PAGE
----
Poop Talk

Unless we're talking about changing dirty diapers or recovering from Montezuma's revenge, we don't talk about one of our bodies most important detoxification processes - Pooping!

There, I said it and you too should get comfortable with talking about poop. We all do it, but what do you know about your poop cycles (or lack of), the size of, shape, smell? Don't squirm, it's quite frankly a vital part of our overall health and worth talking about.

I opt for the fancier terminology - elimination - when talking about pooping, but generally end up saying the p-word, "you know, when was the last time you pooped?"

Don't poop everyday? Think sitting on the toilet for 10 minutes is a short visit to the bathroom? Plunkers? Floaters? Stinkers? Whatever the stools, they have their own story to tell about our bodies digestion of food.

The story begins and ends the same; we eat, therefore we must poop.

The time in which is takes for the body's digestion process to cross the finish line is called transit time. A healthy process takes approximately 18 hours. In that time, you've ingested more food, which means more waste must eventually come out. Pooping 3 times per day sounds like a lot, but it's the 3 times per week routine that should come as a shock.


Poop everyday. 2-3 times per day is optimal. Poop should come out with ease. Soft, but formed.

Size and Shape

Some say "S" shaped others say B for "banana" shaped. The general rule is that it has a distinct shape - roughly 10-12 inches long and 2 inches wide. Think about the shape of the large intestine. No loose piles, skinny ribbons, or round pebbles. These formations suggest poor digestion, inflammation, or constipation.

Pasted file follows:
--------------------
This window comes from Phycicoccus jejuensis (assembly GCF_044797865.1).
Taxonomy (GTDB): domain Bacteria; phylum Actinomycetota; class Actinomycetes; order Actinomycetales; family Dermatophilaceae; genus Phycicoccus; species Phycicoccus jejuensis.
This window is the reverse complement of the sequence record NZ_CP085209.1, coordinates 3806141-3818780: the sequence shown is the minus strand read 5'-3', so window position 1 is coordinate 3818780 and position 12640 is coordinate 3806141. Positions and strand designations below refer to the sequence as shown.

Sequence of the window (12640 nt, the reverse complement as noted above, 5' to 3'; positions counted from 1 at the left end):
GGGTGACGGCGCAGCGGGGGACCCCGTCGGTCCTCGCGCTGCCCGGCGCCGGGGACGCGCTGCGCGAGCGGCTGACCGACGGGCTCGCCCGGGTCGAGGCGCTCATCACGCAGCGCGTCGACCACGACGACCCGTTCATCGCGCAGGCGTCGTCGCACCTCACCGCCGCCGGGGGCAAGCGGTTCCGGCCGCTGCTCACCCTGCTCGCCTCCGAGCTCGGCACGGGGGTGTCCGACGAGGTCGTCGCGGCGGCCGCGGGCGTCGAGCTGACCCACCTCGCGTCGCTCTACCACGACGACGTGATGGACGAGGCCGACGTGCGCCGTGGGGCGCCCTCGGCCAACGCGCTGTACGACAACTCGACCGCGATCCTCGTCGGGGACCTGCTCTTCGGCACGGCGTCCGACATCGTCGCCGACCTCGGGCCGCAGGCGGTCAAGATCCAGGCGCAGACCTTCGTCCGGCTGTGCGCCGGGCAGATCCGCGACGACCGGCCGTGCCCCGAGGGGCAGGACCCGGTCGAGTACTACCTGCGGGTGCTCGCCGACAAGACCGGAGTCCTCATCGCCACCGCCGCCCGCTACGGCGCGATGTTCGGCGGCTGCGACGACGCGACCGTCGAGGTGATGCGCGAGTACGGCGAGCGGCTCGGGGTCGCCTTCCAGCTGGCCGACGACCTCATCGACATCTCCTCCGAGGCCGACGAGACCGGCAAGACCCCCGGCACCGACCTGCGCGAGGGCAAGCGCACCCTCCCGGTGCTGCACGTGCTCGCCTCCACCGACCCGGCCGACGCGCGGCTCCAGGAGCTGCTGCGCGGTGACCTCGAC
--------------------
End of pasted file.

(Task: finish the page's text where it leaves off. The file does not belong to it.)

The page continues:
If it smells stinky, think about your diet in the past 24 hours. If you keep a clean diet full of fresh fruits and vegetables than your poop should have minimal odor. Crap food = crap smell.


Poop should be varying shades of brunette (medium brown). Green suggests food may be moving too quickly through the large intestine and absorption is not happening properly. Pale or white may suggest lack of bile, a trouble linked to liver function. Black or bright red (not from eating beets) should seek medical attention as there may be blood in your stools. 

Need to Poop More?



Increase Fiber

Add more whole fruits and vegetables to your diet. Think apples and dark leafy greens!

Add Water

Hydrate the body. Drink lots of water. Lots meaning 64oz per day, plus an extra glass when you wake-up and one before bed.


Get everything moving! Regular exercise aids in the body's digestion and elimination processes. Walk, run, bike, hike, swim, climb stairs.